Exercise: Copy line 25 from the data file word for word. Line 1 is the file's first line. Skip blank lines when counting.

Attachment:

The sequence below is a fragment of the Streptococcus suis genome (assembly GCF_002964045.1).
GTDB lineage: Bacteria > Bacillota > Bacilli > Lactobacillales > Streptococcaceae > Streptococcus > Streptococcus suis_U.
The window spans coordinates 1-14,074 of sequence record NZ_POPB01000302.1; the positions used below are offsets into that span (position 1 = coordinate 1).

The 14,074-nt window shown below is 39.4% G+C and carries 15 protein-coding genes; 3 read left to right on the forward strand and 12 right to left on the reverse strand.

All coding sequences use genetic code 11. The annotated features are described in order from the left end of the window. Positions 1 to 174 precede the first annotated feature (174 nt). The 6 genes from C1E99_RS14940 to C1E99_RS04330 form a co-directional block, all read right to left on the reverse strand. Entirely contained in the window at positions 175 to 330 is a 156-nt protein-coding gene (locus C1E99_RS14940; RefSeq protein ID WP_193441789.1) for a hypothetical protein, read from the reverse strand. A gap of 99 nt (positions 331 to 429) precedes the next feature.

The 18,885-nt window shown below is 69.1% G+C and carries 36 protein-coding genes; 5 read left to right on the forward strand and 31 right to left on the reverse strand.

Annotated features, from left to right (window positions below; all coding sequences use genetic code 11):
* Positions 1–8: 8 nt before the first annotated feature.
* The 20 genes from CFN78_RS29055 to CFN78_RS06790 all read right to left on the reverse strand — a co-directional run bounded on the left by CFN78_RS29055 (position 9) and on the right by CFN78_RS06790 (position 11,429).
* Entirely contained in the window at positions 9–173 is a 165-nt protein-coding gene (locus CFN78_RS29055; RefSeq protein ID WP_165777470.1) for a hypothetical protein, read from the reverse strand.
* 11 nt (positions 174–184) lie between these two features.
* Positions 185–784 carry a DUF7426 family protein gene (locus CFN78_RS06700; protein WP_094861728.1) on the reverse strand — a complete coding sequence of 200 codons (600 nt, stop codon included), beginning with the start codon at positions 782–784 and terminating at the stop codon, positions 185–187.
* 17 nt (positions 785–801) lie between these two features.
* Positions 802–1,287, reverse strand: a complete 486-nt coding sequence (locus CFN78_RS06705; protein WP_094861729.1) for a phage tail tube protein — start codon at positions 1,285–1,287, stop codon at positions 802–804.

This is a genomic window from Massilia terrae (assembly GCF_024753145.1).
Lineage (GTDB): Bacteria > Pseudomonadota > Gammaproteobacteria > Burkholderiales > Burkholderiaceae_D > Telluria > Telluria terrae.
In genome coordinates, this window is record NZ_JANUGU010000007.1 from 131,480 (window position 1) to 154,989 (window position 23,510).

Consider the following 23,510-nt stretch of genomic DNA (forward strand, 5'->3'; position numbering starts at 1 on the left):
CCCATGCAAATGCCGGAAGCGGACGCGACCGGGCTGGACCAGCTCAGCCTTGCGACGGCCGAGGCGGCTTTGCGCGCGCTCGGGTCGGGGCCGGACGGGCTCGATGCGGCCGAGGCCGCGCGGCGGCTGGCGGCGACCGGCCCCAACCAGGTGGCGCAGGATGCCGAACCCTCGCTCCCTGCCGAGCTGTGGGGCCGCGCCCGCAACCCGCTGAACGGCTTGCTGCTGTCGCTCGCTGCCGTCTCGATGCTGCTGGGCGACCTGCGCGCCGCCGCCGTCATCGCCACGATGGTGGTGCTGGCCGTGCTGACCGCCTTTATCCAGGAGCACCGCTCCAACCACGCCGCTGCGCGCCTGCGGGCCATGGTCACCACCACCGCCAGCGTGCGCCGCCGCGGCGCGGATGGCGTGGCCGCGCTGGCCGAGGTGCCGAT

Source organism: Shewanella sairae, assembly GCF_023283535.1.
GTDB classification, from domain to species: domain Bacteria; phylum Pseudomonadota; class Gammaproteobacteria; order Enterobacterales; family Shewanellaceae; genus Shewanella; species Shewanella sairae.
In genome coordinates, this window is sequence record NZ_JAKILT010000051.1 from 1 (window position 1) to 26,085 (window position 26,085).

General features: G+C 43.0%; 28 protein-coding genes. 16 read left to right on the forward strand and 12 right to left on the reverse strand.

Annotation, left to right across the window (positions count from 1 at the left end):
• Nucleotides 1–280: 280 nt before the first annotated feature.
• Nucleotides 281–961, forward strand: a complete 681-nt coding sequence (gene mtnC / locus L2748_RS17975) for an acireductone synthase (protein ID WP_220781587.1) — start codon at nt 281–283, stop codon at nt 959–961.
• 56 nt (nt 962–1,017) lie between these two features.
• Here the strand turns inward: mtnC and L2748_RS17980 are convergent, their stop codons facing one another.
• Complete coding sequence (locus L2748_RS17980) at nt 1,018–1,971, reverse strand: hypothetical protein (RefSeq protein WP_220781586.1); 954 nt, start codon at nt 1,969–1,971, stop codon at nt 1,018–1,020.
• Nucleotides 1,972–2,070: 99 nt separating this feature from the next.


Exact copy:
• Nucleotides 1–280: 280 nt before the first annotated feature.